My experience over the years, particularly with chaos magick, has shown me that beliefs are arbitrary and can be changed at will with a bit of practice. It's possible to drop all beliefs, deconstruct those patterns/imprints and clean up perception completely, this is what I'm currently doing with AF-style practice. So, I do think that it's possible to live without beliefs, as defined above, but until the time when that becomes "my" experience of the world then it's possible to reduce the suffering inherent in having a belief which is opposed to that of another person by simply remembering that the map is not the territory it describes. We're all just making maps of ourselves making maps and trying to show other people the way we experience life, it's useful, no doubt about it, but not essential to a happiness which is not dependent on conditions.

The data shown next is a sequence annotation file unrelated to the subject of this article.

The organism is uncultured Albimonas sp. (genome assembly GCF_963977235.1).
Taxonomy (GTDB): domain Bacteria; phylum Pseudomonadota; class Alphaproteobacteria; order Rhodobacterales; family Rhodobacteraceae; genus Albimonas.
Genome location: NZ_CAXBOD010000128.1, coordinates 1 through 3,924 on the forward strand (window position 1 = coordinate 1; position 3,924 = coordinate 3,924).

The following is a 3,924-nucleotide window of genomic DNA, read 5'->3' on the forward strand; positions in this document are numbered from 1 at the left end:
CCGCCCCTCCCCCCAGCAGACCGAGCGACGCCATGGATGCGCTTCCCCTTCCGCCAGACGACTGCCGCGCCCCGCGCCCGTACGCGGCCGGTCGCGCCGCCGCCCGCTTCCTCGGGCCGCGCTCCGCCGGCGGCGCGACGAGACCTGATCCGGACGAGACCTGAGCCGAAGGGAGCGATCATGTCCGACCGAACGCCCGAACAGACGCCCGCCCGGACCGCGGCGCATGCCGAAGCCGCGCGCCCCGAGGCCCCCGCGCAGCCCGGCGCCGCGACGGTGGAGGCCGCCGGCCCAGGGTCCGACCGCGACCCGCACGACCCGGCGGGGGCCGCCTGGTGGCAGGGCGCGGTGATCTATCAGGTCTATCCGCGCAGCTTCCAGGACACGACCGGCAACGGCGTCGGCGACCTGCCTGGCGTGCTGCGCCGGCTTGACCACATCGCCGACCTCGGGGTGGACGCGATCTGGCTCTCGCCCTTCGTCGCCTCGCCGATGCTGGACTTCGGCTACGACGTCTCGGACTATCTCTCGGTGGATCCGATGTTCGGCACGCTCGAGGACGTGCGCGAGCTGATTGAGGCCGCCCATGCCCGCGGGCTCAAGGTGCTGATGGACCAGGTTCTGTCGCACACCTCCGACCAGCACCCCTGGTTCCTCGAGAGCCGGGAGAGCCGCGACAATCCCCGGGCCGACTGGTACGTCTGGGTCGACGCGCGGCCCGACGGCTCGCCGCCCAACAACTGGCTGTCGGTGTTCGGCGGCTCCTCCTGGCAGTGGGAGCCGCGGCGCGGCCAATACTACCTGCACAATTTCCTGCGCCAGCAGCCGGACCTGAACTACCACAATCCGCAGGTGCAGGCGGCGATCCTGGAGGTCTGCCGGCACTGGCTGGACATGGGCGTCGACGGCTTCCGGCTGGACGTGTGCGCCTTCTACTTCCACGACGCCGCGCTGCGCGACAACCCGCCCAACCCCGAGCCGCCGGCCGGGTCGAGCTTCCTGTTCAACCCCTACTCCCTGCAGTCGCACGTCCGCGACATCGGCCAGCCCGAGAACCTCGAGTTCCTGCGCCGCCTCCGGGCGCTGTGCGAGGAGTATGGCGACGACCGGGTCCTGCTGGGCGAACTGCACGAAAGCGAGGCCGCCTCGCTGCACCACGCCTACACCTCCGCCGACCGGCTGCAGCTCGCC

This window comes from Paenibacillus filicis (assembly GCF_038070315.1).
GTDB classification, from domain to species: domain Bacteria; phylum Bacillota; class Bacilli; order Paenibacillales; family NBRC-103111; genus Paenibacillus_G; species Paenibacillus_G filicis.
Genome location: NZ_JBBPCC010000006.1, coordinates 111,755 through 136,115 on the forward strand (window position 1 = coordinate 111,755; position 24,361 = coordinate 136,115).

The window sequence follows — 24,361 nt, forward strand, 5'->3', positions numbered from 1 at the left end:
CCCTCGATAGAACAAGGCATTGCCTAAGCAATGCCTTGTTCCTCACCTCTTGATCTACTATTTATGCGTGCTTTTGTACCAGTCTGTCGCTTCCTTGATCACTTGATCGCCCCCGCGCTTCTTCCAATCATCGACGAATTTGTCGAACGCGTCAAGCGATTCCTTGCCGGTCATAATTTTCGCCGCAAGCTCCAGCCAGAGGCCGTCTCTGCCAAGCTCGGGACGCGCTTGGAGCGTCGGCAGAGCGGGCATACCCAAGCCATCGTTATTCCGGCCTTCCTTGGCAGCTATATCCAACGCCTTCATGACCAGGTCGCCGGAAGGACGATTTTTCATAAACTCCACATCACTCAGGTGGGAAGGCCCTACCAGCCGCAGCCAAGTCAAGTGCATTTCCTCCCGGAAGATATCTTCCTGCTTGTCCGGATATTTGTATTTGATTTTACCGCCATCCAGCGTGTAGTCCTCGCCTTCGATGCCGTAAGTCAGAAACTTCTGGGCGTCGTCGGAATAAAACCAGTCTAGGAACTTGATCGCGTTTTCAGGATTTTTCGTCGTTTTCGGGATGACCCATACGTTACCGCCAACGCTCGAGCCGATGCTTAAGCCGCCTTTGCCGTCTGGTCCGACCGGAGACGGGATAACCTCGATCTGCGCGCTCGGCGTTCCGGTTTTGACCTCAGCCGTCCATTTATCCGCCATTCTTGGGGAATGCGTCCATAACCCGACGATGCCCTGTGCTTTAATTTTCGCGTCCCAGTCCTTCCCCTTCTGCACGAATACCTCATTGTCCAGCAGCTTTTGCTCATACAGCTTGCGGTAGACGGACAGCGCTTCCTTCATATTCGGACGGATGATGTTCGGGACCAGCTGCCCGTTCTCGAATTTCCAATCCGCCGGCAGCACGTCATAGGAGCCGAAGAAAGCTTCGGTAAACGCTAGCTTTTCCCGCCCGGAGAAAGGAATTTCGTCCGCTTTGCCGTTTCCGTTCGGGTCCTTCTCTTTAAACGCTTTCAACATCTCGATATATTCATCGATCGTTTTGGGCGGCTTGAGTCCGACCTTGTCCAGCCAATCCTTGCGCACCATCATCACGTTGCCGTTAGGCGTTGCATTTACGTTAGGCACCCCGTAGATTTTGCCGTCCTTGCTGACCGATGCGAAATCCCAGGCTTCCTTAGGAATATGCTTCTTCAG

Thanks for posting mate, I appreciate you taking the time to read it! I'm working on some stuff for this but in the meantime I'll stick to trying to help out on practice threads. Ha!